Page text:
Commentary by Paul Watson
Founder and President of Sea Shepherd Conservation Society

The article about dolphins being stupid has spread suspiciously around the global media this weekend. Seems like the Japanese public relations firms were working overtime on this one.

Apparently, some scientist out to make a name for himself from the University of Witwatersrand in South Africa has proclaimed that dolphins are dumb. In fact, this academic Yoda has even gone as far to say that lab rats and goldfish are smarter than dolphins.

Manger's primary observable evidence is that dolphins don't jump out of nets or over screens in their pools.

According to neuroethologist, Paul Manger, the large brain of a dolphin and whale is used more as an internal head warmer than for thinking. Yeah right!!!!!

I guess all the world's great cetologists just have no idea what they are talking about. At least according to Manger, who claims to know a thing or two about brains, but apparently knows very little about dolphins.

The problem with this study is that it is a simplistic and there is a complete lack of inclusion of decades of observable behaviour in dolphins and whales that contradicts everything that Manger is saying.

I have spent decades observing, swimming with, and studying dolphins and whales, and to suggest that these animals are not intelligent is absurd. Manger should get out of his academic fantasy land and go to sea - he might learn something.

Anyone who knows anything about dolphins and whales knows that the conclusion of this "study" is wrong. Manger has a theory and it is a half-baked theory at that.

I would be interested in seeing where the research money for this latest dolphin defamation piece originated from? Japan maybe?

According to Manger, "We equate our big brain with intelligence. Over the years, we have looked at these kinds of things and said the dolphins must be intelligent," The real flaw in this logic is that it suggests all brains are built the same ... When you look at the structure of the dolphin brain you see it is not built for complex information processing," he told Reuters in an interview.

Dolphins are widely regarded as one of the smartest mammals and this common knowledge is not challenged by Manger, whose peer-reviewed research on the subject has been published in Biological Reviews of the Cambridge Philosophical Society, "but the reality is different."

Brains, he says, are made of neurons and glia. The latter create the environment for the neurons to work properly and producing heat is one of glia's functions.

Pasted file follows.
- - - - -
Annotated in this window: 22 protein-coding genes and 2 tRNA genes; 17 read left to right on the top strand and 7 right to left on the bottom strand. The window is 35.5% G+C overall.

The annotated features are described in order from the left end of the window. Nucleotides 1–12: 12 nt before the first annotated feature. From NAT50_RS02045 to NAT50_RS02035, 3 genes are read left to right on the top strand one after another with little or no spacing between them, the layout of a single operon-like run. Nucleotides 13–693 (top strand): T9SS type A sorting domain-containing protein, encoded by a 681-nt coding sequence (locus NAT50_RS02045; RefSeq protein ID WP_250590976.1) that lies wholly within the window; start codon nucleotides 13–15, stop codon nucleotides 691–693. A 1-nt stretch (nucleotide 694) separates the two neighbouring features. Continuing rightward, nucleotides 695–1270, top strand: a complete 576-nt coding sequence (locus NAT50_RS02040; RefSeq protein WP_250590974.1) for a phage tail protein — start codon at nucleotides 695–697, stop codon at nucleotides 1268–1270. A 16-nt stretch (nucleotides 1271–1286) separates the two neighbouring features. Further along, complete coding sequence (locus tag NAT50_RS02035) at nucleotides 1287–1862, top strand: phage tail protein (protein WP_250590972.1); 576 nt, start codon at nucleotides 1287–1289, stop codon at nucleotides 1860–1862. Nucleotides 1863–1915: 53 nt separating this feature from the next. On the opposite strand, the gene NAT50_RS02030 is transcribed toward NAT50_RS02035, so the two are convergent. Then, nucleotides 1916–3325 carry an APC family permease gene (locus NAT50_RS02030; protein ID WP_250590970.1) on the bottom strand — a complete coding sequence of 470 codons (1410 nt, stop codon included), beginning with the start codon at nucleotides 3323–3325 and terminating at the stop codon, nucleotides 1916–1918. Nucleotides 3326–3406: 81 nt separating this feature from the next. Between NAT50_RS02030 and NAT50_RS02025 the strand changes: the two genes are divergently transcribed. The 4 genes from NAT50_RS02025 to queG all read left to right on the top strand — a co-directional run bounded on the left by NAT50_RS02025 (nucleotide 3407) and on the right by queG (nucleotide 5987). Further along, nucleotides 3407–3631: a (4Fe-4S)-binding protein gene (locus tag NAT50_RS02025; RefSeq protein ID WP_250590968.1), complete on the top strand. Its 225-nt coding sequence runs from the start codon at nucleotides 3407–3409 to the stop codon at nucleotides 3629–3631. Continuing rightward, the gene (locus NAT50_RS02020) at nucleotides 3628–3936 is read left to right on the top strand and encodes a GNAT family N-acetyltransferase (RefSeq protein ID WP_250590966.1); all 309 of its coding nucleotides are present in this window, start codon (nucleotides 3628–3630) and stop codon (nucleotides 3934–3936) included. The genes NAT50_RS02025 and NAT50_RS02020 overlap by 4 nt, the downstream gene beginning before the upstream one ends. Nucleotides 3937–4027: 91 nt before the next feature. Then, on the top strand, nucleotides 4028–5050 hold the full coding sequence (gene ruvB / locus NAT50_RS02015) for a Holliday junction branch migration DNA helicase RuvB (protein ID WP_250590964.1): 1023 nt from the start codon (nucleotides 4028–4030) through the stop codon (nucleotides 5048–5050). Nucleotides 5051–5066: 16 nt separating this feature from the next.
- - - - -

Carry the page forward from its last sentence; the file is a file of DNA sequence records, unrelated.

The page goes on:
"Dolphins have a super-abundance of glia and very few neurons ... The dolphin's brain is not made for information processing - it is designed to counter the thermal challenges of being a mammal in water," Manger said.

Manger said observed behavior supports his iconoclastic take on dolphins as dimwits.

If this is true then the only dolphins that Manger has been observing must have had lobotomies.

"You put an animal in a box, even a lab rat or gerbil, and the first thing it wants to do is climb out of it. If you don't put a lid on top of the bowl a goldfish it will eventually jump out to enlarge the environment it is living in," he said.

"But a dolphin will never do that. In the marine parks the dividers to keep the dolphins apart are only a foot or two above the water between the different pools," he said.

Why not? Because, Manger says, the thought would simply not cross their unsophisticated minds.

The reason that dolphins do not jump out of a pool is that there is nowhere to jump to. If there is a panel placed across the pool, the dolphin has no way of knowing what is above the water on the other side. Dolphins will not jump into an area unless they know what is on the other side. A fish will. Manger turns this around to suggest that fish are smarter than dolphins.

If a goldfish jumps out of its bowl it dies - that is NOT intelligent behaviour. A dolphin knows this.

As for jumping out of a tuna net, the dolphin has the same problem. The dolphin cannot see beyond the net. Would a human being jump over a wall not knowing what is on the other side? Certainly not an intelligent human being.

The other factor is that dolphins will not abandon their young and their pod by jumping out of the net. Dolphins have demonstrated extreme concern for the welfare of their own in times of danger.

Manger's theory that big brains keep cetaceans warm is ridiculous. Walrus, manatees, leopard seals, stellar sea lions, and polar bears are big mammals that spend time in cold waters yet they have not developed such a large sophisticated brain.

One sign that dolphins and whales are smarter than people is that they are not busy destroying the planet they live on like one so called "intelligent" primate that we all know.

Permission by the author to be freely distributed and published.

For more information on this subject: Perceptions of Intelligence by Captain Paul Watson at:
http://joomla.seashepherd2.org/ocean_realm/ocean_realm_aut97.html

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